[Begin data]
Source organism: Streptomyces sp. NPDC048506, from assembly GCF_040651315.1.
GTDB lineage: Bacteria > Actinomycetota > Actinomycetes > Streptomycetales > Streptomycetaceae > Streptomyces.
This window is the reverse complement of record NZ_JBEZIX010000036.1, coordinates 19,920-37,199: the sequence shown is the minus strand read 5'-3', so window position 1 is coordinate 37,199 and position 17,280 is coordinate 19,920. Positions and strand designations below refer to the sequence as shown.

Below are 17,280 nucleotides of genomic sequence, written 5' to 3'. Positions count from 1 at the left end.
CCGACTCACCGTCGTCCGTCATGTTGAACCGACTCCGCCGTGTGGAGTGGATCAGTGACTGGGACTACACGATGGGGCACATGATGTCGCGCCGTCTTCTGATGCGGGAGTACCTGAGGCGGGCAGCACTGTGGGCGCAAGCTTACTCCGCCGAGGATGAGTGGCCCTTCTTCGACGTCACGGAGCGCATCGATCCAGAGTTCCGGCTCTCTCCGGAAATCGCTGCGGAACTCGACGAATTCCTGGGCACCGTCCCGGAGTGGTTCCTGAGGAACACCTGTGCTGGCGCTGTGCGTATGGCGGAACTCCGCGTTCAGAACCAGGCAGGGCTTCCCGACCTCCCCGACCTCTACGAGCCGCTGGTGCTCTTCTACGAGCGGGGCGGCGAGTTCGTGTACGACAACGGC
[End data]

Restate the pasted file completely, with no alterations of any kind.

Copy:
Source organism: Streptomyces sp. NPDC048506, from assembly GCF_040651315.1.
GTDB lineage: Bacteria > Actinomycetota > Actinomycetes > Streptomycetales > Streptomycetaceae > Streptomyces.
This window is the reverse complement of record NZ_JBEZIX010000036.1, coordinates 19,920-37,199: the sequence shown is the minus strand read 5'-3', so window position 1 is coordinate 37,199 and position 17,280 is coordinate 19,920. Positions and strand designations below refer to the sequence as shown.

Below are 17,280 nucleotides of genomic sequence, written 5' to 3'. Positions count from 1 at the left end.
CCGACTCACCGTCGTCCGTCATGTTGAACCGACTCCGCCGTGTGGAGTGGATCAGTGACTGGGACTACACGATGGGGCACATGATGTCGCGCCGTCTTCTGATGCGGGAGTACCTGAGGCGGGCAGCACTGTGGGCGCAAGCTTACTCCGCCGAGGATGAGTGGCCCTTCTTCGACGTCACGGAGCGCATCGATCCAGAGTTCCGGCTCTCTCCGGAAATCGCTGCGGAACTCGACGAATTCCTGGGCACCGTCCCGGAGTGGTTCCTGAGGAACACCTGTGCTGGCGCTGTGCGTATGGCGGAACTCCGCGTTCAGAACCAGGCAGGGCTTCCCGACCTCCCCGACCTCTACGAGCCGCTGGTGCTCTTCTACGAGCGGGGCGGCGAGTTCGTGTACGACAACGGC